data dude

Automatically deploying data dude projects with vsdbcmd.exe

In a previous post, I talked about automatically building a database project outside of Visual Studio. Just for the sake of a feeling of completeness, I will also add a script for deploying the said project to a database of your choice.

There are many ways to deploy a database project. See for example this msdn reference for examples of deploying without having to specify a connection string on a command line, or using TFS build templates, or using msbuild scripts.  For my part, I’m driven by a desire to accomplish as much as possible with doing as little as possible. So, after I run the build script and all is well, I want to re-use the build output files without modifying them at all.

Build the output directory should contain the following files:

  • dbname.dbschema
  • dbname.deploymanifest
  • dbname.sqlcmdvars
  • dbname.sqldeployment
  • dbname.sqlsettings
  • dbname.PostDeployment.sql
  • dbname.PreDeployment.sql

they should contain all the info that we need to run vsdbcmd.exe. we’ll just need to add few params:

  • connections string
  • manifest location
  • target db name

that’s all really. We’ll need to add some basic params just so that vsdbcmd.exe knows what we want from it, such as:

  • action (deploy)
  • deploy to database
  • verbose/silent mode

As you may have guessed, I’m going to use powershell to run it:

 $connStr="Persist Security Info=True;Initial Catalog=""dbname"";Data Source=;uid=""user"";pwd=""password"";" 
$pr4="/manifest:"""+$buildOutput+""+$dbname+""+$dbname+".deploymanifest"" "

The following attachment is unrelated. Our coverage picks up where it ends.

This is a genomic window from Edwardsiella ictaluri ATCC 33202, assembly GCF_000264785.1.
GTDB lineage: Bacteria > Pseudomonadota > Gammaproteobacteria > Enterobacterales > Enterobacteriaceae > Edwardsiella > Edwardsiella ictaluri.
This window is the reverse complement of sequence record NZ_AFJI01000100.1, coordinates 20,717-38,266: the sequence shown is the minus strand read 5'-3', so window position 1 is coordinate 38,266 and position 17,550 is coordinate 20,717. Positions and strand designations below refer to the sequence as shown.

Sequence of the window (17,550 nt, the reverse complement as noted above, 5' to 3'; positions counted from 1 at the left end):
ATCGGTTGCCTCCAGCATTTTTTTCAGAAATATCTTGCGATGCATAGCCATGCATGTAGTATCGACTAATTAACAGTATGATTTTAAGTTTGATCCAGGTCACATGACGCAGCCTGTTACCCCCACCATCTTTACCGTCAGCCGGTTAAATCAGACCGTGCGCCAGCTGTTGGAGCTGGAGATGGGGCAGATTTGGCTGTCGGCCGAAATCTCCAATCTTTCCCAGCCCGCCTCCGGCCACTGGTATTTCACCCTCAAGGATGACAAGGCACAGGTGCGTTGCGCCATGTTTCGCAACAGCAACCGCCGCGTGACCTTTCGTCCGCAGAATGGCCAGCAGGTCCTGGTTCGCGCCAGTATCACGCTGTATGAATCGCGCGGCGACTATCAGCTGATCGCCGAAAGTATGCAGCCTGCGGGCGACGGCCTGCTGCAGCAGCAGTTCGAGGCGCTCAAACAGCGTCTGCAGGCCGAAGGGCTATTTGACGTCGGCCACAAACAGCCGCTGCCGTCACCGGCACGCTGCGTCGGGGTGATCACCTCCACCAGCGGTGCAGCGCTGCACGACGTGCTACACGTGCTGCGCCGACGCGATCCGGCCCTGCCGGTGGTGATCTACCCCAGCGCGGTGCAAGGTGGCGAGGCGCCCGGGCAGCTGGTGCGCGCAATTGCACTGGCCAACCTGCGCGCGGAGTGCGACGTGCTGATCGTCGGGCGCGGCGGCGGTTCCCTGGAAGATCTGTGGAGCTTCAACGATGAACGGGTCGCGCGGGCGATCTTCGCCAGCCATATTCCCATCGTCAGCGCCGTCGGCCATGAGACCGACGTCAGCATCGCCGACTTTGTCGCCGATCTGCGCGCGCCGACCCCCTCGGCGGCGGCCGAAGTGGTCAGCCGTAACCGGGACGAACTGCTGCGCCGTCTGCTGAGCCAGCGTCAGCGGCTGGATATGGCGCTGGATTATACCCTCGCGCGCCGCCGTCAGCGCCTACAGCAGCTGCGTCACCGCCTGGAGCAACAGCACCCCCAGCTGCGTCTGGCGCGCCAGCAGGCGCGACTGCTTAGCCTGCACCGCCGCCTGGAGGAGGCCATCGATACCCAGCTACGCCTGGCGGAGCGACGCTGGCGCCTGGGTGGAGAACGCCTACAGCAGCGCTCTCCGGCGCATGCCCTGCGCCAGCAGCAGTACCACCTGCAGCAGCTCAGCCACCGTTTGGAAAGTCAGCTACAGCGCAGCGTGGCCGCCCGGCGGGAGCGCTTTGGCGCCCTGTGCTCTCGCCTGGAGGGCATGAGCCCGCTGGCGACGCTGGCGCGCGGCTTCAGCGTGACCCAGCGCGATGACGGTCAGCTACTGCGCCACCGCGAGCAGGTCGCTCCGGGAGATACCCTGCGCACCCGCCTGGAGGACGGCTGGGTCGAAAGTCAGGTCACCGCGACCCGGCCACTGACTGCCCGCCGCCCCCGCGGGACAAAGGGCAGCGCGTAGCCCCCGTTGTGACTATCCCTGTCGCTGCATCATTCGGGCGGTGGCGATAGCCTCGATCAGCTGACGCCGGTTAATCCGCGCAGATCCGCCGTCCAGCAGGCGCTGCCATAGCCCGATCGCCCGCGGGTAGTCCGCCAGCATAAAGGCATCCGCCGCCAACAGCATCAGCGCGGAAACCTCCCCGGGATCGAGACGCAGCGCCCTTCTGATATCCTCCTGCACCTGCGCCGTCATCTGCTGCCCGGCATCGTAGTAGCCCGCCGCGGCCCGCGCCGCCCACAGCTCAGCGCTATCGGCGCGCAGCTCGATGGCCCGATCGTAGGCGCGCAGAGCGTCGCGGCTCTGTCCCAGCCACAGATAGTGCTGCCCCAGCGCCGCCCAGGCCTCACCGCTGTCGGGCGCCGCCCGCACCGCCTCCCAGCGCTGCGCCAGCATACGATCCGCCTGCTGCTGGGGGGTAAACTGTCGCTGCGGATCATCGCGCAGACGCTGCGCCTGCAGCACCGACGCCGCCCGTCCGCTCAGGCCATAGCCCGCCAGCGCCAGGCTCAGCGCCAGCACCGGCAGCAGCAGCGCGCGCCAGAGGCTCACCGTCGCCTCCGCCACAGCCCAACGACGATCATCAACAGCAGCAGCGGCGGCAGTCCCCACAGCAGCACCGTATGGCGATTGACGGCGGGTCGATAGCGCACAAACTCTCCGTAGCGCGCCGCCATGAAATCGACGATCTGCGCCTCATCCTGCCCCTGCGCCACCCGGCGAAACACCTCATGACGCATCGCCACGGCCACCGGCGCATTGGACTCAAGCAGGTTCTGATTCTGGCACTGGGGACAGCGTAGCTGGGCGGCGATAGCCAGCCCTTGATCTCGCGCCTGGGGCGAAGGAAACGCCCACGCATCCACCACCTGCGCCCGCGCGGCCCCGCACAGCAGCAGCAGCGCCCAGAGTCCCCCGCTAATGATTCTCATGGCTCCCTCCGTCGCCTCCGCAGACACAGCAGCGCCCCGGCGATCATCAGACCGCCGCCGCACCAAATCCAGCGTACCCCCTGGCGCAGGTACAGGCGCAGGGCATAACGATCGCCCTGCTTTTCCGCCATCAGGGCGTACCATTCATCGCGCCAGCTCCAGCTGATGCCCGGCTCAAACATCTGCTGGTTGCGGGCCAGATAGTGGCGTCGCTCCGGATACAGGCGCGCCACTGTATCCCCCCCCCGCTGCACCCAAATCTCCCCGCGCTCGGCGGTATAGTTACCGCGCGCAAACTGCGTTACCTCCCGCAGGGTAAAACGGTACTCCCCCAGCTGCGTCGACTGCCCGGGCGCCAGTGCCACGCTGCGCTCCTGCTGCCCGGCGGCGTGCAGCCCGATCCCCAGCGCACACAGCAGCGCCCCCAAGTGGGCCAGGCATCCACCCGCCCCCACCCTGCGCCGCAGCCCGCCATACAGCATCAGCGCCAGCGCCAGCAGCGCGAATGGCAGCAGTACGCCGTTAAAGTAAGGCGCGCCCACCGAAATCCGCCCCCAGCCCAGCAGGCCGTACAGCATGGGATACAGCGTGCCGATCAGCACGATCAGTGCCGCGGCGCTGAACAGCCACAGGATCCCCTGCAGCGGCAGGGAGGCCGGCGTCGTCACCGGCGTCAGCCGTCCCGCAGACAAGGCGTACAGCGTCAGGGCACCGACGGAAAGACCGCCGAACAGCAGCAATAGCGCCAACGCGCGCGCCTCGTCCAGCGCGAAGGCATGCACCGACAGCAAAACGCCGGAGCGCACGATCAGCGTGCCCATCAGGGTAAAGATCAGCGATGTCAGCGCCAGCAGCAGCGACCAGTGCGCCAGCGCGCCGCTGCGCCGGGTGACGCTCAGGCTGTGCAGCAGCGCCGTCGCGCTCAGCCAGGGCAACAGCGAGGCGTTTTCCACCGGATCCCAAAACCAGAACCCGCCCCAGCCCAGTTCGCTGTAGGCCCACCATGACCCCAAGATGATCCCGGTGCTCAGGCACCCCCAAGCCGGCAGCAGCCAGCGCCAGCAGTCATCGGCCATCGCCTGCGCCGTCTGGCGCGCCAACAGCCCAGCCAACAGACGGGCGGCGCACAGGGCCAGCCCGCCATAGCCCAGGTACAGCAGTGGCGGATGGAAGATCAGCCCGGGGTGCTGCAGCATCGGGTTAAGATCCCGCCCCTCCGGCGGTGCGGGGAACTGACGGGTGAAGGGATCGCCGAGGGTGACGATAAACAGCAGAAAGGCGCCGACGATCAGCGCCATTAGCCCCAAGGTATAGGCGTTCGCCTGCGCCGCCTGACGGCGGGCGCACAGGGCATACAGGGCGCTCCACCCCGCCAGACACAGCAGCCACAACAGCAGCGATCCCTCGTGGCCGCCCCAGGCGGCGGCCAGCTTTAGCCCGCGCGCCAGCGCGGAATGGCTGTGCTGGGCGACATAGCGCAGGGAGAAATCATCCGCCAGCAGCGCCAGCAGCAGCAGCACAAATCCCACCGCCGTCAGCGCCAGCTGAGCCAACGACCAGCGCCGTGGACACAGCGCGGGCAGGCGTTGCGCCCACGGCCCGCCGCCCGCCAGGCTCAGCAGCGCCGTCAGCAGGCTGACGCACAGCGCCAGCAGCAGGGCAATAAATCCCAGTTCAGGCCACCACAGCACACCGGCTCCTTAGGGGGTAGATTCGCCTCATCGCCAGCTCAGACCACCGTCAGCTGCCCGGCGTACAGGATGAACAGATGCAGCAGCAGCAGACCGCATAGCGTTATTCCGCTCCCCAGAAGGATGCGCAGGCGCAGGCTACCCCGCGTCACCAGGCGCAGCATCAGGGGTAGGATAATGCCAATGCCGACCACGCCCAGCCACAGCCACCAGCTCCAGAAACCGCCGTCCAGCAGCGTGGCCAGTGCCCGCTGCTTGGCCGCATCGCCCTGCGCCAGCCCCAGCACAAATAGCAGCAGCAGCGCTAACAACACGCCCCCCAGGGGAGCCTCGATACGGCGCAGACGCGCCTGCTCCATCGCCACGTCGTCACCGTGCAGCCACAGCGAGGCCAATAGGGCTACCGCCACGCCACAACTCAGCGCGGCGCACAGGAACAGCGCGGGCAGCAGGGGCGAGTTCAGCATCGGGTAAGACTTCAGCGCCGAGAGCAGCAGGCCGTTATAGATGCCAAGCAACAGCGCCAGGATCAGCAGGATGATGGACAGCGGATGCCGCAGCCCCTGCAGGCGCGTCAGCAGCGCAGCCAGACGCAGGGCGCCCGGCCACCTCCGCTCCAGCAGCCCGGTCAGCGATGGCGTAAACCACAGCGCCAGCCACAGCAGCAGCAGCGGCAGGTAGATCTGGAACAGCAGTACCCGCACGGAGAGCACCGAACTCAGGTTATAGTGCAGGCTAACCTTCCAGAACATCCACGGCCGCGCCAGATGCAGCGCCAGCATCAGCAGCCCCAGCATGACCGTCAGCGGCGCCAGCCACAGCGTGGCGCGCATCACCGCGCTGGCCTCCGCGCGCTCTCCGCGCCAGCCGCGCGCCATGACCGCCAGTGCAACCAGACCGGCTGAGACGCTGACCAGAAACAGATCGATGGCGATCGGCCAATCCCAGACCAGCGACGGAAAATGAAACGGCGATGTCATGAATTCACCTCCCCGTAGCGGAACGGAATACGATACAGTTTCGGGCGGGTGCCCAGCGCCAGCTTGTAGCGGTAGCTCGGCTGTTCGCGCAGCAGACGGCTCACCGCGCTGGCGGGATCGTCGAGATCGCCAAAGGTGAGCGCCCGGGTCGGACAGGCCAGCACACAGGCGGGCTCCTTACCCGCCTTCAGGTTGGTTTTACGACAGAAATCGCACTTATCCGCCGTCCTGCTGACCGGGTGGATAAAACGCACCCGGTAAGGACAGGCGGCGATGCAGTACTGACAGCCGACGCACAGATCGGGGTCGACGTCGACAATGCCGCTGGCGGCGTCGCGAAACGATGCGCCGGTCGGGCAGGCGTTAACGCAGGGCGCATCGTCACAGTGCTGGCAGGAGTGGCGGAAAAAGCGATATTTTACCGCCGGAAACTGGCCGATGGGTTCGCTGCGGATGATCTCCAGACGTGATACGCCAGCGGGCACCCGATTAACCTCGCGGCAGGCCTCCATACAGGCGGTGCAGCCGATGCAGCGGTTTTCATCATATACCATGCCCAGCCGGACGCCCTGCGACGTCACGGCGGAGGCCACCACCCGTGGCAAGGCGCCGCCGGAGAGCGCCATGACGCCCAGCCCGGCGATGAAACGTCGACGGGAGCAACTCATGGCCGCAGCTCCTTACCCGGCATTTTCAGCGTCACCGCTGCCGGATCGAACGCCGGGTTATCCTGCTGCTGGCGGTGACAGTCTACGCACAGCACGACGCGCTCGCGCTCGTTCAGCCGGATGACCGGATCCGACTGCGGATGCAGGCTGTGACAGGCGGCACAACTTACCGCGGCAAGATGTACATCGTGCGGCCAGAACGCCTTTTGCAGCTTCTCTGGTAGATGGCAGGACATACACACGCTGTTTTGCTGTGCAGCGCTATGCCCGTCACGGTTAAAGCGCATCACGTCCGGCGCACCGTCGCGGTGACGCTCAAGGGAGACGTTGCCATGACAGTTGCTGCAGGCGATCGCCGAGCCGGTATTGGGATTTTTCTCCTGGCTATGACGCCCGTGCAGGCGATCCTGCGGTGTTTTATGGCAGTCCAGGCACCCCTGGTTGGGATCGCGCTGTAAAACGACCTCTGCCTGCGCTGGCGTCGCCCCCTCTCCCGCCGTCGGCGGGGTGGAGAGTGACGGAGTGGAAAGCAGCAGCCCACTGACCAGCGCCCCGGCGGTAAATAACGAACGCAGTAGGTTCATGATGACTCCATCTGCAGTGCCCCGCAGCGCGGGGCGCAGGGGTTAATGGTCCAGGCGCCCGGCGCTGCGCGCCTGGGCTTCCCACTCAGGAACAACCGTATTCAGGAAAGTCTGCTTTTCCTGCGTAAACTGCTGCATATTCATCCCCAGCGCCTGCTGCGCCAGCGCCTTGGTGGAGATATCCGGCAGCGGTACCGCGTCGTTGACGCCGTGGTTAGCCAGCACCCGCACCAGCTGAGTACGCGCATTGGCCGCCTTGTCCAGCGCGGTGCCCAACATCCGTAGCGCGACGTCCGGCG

$pr5="/p:TargetDatabase="""+$dbname+""" " 

Check out this msdn page for more info on individual parameters. $buildOutput  is the path to the build output files. If I want to deploy a bunch of databases, I could turn $buildOutput  and $dbname into parameters and loop through the project directories. But  I don’t find myself deploying many databases at once. If an environment really needs to be refreshed, it’s better to do it from a CI tool, so that there is a record of action and so on.

You may have noticed that I put each param into a separate variable. This is because of a strange quirk of Powershell – vsdbcmd.exe combination. You can’t just create one long string with parameters and execute vsdbcmd with it. Vsdbcmd will think that the entire string is an /Action command. From a cmd batch file it works fine.

In any case, all’s left is to specify a path to vsdbcmd and execute it

$ex="C:\Program Files\Microsoft Visual Studio 10.0\VSTSDB\Deploy\vsdbcmd.exe"
#execute the deploy command
& $ex $pr1 $pr2 $pr3 $pr4 $pr5 $pr6; 

That’s it really. As simple as it gets. If something went wrong vsdbcmd will complain about it. If you want to be a bit more proactive about it, you can follow Gert D’s   suggestion with a Powershell twist:

#check if succeeded or not
if ($?) {Write-Host "database ",$dbname," successfully deployed"}
	else {Write-Host "deployment for ",$dbname," failed"} 


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